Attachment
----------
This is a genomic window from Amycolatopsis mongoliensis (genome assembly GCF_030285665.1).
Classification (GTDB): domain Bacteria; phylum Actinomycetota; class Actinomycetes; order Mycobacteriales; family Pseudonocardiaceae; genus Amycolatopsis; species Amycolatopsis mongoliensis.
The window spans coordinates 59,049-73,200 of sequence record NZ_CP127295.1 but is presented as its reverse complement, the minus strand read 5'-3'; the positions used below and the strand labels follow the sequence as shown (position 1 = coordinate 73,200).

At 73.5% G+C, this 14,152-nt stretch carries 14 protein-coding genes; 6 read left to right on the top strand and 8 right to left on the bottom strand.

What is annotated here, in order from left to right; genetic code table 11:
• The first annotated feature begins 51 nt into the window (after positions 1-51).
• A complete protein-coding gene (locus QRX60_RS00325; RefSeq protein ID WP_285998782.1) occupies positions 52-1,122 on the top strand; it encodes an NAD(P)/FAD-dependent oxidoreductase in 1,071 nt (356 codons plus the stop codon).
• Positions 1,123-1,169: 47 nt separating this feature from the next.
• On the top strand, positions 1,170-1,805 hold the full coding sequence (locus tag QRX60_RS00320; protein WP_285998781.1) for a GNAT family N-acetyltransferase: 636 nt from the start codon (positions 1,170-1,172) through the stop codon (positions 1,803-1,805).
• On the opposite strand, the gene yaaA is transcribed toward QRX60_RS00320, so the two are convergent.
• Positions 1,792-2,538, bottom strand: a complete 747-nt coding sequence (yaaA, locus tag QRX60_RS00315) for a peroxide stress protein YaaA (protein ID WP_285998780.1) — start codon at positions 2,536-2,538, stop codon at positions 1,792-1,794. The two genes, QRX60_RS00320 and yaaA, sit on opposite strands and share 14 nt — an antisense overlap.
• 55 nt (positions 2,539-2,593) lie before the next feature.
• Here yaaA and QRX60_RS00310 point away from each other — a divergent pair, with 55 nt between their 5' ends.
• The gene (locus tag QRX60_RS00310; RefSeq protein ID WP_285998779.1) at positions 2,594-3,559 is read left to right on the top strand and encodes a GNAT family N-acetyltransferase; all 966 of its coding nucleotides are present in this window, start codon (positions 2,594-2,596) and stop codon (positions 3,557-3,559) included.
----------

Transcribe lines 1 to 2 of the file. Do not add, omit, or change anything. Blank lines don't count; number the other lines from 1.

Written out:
This is a genomic window from Amycolatopsis mongoliensis (genome assembly GCF_030285665.1).
Classification (GTDB): domain Bacteria; phylum Actinomycetota; class Actinomycetes; order Mycobacteriales; family Pseudonocardiaceae; genus Amycolatopsis; species Amycolatopsis mongoliensis.